From The Deck Of Prospector 09 July 0000z

Just a quick note before heading to bed.  We had a relatively uneventful

day.  That was exactly what we needed after Wednesday’s excitement. 

We spent most of the day sailing towards the Lizard at 12-15 knots boat

speed in 20-25 knot winds at 235-250 true wind direction.  We had the

Jib Top, Genoa Staysail and full Main up at a 140-150 true wind angle.

At about 1800Z the wind dropped below 20 knots and we began to talk

about how to add more horsepower.  It would have been and ideal

time for the A5 we blew up 2 days ago.

We decided to give our fractional code zero (FRO) a try.  Scotty and

Henry had repaired the sail which had parted from its furler on July 1. 

We thought it would be good to test the repair and see if the FRO

would give the sail plan more grunt in these conditions.  That plan

worked beautifully.  The repair held and we picked up a couple of knots

of speed with greater stability through the water.

We decided to leave that combination up overnight.  We could roll up

the FRO easier than a spinnaker if we needed to in squalls, which we

were still running into.  We have grown to like being a bit more

conservative at night given some of the craziness we have experienced

when we tried to be too aggressive.

That plan changed quickly though as the wind continued to drop to the

mid teens with the forecast calling for the wind to continue to fall in to

a range of 9-12 knots.  Concluding that we couldn’t get in to too much

trouble in those conditions and needing more power we took down the

FRO and put up the A2.  The A2 is our biggest down wind sail and our

routing solutions are calling for it a lot over the final stages of the race. 

Quinn calls the A2 the Super Model, as it is tall, beautiful and bound to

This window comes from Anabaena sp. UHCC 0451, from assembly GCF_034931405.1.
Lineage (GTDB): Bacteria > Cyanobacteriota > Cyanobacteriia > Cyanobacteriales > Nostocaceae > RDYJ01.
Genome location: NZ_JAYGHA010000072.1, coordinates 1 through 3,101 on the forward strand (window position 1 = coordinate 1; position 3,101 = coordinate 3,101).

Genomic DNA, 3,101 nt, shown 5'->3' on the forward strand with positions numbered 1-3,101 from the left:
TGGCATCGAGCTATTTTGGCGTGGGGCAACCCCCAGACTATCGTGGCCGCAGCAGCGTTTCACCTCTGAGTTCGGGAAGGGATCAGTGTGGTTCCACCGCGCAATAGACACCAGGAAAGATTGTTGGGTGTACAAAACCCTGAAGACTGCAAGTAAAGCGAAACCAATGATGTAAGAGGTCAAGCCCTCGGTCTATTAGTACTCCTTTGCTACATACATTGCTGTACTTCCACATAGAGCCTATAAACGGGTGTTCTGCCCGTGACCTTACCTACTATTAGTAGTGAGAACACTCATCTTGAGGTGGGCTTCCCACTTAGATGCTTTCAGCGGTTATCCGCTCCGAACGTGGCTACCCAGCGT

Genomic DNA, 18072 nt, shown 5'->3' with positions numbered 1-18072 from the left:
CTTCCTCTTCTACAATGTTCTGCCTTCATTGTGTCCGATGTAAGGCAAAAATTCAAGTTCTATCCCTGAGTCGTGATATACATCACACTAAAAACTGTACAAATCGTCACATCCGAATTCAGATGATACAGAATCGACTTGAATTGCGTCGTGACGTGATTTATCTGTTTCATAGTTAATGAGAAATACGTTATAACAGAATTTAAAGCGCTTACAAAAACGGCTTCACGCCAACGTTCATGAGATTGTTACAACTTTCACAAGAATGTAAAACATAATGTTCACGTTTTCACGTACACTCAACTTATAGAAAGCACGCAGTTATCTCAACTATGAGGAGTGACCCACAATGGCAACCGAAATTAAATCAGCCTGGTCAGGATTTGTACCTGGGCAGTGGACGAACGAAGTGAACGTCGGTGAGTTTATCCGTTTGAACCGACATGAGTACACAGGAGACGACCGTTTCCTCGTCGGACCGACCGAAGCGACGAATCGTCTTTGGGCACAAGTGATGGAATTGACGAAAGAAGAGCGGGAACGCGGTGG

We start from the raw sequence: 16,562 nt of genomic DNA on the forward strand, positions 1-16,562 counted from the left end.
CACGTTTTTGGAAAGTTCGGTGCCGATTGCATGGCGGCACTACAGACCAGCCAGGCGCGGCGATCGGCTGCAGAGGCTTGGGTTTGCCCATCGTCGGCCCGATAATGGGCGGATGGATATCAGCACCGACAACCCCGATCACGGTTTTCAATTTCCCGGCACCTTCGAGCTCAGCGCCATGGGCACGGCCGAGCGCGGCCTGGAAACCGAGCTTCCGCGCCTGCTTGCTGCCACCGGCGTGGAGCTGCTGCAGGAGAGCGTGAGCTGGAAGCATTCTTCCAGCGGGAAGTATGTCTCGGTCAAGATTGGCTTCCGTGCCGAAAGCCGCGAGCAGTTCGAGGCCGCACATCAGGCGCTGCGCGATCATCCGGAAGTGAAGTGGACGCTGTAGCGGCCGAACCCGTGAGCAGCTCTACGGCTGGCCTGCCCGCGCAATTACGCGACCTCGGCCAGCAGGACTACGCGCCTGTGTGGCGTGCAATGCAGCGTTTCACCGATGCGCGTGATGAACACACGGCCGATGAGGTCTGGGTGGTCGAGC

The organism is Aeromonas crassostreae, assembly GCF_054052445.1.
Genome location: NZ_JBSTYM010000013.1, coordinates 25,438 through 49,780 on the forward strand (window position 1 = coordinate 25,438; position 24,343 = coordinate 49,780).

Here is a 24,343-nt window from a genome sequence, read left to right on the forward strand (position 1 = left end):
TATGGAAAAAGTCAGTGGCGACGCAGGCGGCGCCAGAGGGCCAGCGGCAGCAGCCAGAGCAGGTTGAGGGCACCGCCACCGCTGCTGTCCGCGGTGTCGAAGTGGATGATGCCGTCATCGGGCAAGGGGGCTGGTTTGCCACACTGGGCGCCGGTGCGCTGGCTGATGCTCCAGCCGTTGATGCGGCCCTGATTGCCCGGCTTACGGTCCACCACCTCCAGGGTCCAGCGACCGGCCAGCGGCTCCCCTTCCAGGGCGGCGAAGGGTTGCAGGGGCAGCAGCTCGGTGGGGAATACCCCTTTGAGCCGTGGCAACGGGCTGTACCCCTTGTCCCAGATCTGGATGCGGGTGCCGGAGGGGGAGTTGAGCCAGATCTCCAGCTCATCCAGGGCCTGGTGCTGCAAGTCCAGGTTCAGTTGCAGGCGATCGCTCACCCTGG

crush you when things go wrong.

We have spent all day on starboard tack on the inside of most of our

competition.  For tactical and routing reasons, there is light wind

straight ahead of us and stronger wind to the north, we have been

looking for an opportunity to gybe on to port.  We got our chance after

dinner when Snow Lion crossed behind us and the wind shifted.  We

gybed and headed to the north, protecting ourselves against Snow Lion

and Maximizer to our left and heading towards the stronger wind.  We

took the A2 down a short while ago while we dodged a squall.  In

retrospect we probably could have left it up but can’t afford blowing up

another spinnaker with two others already done for this race.

After gaining ground steadily on Snow Lion and Maximizer for most of

the day we have given a little back of late.  We are currently in 3d place

in our class, down from 7th  and 7th in our fleet, having gotten as high as

5th.  We are hard at work trying to turn things around.

A couple of critter sightings during the day.  A leather back turtle and

sperm whale crossed our path.  Last night we struck some sea creature

with our rudder.  We inspected the rudder through the inspection port

this morning.  It is OK, but missing some paint.  We hope the sea

creature, Quinn thinks it was a shark sleeping near the surface in

current to keep water flowing over its gills, Paul thinks it was a turtle, is

OK too.

It is getting colder as we reach the North Atlantic, the air temperature

is 58 degrees and the water temperature is 62 degrees.  We have 989

miles to go to the Lizard.  We should enjoy better weather and new

adventures tomorrow

--

Thanks Mary

Mary Glackin
401-369-2248
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